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Monday, June 2, 2014

Guest Voices! | Letter to Mike: A Very British Progress Report – Part I...



GUEST
PETER

FROM
ENGLAND, UK

DISCUSSING
AMERICAN MARKET SALES & STORES



Dear Mike Jeffries,

After your journey into home office – a quick catch up with the daily financial results for all brands – I'm sure the second most important part of your day is to catch up on the posts on The Stitch on Fitch. You may well remember my first post on October 3rd, 2013,  regarding promotional sales, merchandising and clearance, so I read with interest last November 8th, here on TSOF, the post regarding Abercrombie & Fitch's future business plan. I've now returned to the US where I have experienced the louver-less A&F mall based stores and also the new Hollister storefront at Wellington Green mall, and I wanted to share my views with you on where I feel progress has been made where there is still work to do.

Armed with an even stronger Pound to the dollar, as the UK economy continues to recover from recession, I was intrigued to find out if there were signs of "green shoots" in the A&F and Hollister mall-based stores I have been visiting in Central Florida. Well I'm pleased to say there are a few but, equally, I have a number of concerns I need to share with you not only with what is happening within your stores but also online as well.

So let's start with the stores. Now, I've been a fan for the long haul – well into double digits in years – so I remember the louver less stores of old. And I must admit, while there was a certain elegance and mystique with a storefront covered in louvers, now that they have been removed I feel this does not detract from the stores...it just makes them feel more "mallsy" which, let's be honest, 99% of them are!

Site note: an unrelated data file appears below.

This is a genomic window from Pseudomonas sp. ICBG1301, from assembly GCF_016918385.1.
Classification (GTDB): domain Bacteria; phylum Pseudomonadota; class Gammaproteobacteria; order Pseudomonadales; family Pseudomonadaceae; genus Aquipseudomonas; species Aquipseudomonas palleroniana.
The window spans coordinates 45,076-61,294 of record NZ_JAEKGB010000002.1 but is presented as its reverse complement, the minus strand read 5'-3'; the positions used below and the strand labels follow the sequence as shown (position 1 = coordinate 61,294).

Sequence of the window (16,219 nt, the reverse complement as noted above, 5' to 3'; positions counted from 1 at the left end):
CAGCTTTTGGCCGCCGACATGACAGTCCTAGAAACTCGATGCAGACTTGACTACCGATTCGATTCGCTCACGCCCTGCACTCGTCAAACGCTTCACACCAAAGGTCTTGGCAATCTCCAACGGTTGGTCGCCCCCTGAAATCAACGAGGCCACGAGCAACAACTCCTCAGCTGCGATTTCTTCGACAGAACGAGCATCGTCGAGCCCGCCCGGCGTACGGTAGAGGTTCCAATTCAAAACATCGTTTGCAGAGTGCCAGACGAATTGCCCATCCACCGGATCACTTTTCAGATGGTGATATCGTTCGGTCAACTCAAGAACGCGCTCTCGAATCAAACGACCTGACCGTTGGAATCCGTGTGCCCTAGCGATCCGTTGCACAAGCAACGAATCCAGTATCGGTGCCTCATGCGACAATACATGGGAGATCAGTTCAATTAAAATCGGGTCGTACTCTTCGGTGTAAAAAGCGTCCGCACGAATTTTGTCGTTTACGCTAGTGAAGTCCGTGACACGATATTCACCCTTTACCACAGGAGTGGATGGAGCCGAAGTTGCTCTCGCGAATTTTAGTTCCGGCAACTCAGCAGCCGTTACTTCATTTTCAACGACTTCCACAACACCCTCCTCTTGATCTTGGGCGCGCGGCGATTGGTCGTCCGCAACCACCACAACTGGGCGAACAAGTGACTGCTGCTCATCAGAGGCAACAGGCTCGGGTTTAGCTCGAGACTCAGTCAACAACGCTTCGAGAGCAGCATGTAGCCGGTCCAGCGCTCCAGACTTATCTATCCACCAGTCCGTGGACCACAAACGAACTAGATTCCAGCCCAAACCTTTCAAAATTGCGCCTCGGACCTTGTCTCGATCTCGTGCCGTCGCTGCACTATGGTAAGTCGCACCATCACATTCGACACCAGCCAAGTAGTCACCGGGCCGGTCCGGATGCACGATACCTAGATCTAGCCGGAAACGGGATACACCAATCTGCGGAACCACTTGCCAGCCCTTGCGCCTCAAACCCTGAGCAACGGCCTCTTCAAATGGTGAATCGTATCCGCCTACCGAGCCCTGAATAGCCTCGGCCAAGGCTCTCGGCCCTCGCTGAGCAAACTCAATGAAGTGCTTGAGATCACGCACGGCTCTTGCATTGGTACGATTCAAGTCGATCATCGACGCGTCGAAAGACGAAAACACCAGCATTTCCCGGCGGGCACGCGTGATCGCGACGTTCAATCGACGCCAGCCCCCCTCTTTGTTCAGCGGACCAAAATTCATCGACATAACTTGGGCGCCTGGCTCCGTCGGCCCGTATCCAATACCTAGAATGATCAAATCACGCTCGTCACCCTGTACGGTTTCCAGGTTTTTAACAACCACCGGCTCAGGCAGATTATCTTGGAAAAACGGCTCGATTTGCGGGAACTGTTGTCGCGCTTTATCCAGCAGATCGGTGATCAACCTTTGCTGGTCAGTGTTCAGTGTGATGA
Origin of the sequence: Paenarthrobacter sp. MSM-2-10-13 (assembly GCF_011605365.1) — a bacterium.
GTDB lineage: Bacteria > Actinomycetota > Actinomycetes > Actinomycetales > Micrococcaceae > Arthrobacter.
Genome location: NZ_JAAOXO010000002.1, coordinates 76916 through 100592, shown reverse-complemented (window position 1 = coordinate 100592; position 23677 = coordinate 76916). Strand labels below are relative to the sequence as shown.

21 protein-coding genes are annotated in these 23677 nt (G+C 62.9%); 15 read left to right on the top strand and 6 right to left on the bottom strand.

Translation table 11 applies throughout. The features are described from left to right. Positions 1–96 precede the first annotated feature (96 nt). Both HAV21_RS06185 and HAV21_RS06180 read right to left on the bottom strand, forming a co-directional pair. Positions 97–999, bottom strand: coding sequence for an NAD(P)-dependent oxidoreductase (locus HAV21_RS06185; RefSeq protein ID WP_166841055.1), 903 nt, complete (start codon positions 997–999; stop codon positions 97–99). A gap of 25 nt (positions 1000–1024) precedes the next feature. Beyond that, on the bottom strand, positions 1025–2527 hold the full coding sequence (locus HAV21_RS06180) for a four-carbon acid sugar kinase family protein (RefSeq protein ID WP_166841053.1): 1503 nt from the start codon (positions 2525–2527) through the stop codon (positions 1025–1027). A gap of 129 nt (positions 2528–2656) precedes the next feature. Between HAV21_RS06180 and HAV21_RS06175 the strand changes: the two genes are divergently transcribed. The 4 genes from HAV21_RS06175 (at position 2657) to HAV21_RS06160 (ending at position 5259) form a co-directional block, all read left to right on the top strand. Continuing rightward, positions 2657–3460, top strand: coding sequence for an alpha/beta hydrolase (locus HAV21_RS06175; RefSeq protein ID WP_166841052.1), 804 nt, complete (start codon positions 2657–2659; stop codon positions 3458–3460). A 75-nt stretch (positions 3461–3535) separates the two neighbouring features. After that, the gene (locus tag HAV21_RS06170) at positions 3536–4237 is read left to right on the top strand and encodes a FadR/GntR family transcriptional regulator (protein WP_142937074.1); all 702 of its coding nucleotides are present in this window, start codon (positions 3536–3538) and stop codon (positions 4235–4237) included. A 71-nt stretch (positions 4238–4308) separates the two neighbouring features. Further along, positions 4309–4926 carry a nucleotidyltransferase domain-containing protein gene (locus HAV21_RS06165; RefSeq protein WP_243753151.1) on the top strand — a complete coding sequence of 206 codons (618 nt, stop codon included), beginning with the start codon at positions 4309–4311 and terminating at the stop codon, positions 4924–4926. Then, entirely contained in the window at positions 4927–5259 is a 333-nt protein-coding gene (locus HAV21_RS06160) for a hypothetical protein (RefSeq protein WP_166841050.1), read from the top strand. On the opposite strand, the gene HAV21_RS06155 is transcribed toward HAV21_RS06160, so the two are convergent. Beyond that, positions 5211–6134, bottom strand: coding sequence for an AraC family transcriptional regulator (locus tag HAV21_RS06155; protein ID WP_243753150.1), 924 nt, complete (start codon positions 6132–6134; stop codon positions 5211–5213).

And I do like the new Hollister storefront which I saw for the first time at Wellington Green mall: the video wall in the entrance with the beach works well and helps set the SoCal theme. It does now mean that the store blends into the rest of the mall's stores, but there is no point in standing still, and I for one think the beach huts have had their day. And have you added some more spot lights? Walking into the store, it actually seemed brighter. I could actually see the merchandise, and all you need to do now is get rid of those damn plastic potted foliage. Let's be honest, they do get in everyone's way especially in the smaller stores in the UK!!

Back to A&F. Now I'm not going to lie, Mike. I was a bit fearful going into the stores as fresh in my mind was my last experience of stock piled high of reduced merchandise. It was like the back room had taken a life force all of its own and had slowly started taking over the rest of the store. I knew things were bad and wasn't surprised how bad they were when A&F financial results were released for 2013. Well I'm pleased to say the mall-based A&F's are almost back to normal, with only a few racks of reduced garments leading into the back rooms (even the back rooms weren't full of last season's leftovers)!

Now onto this season's range, Mike. I'm not going to beat about the bush here, but there is one word I would use to sum up the men's Spring-Summer collection and that is "uninspiring". While there is a wider spectrum of colours used in the women's, in my opinion, the men's is dull, dreary and drab. Mike, this season's polo tops have to be the dullest I can recall. Now I know plain bold polos might be the fashion, but the fact that all polos are reduced to either US$29 or US$39 would tell me otherwise. Where has the uniqueness and individuality that made A&F so great gone? It's certainly lacking in most of the menswear range, that's for sure. I will give you some clues: I do like the limited edition tees, and I only hope and pray that some bright spark in Home Office decides to do a limited edition re-run of an Ezra Fitch tee or Ruehl tee. Come on, you know this is what we want!!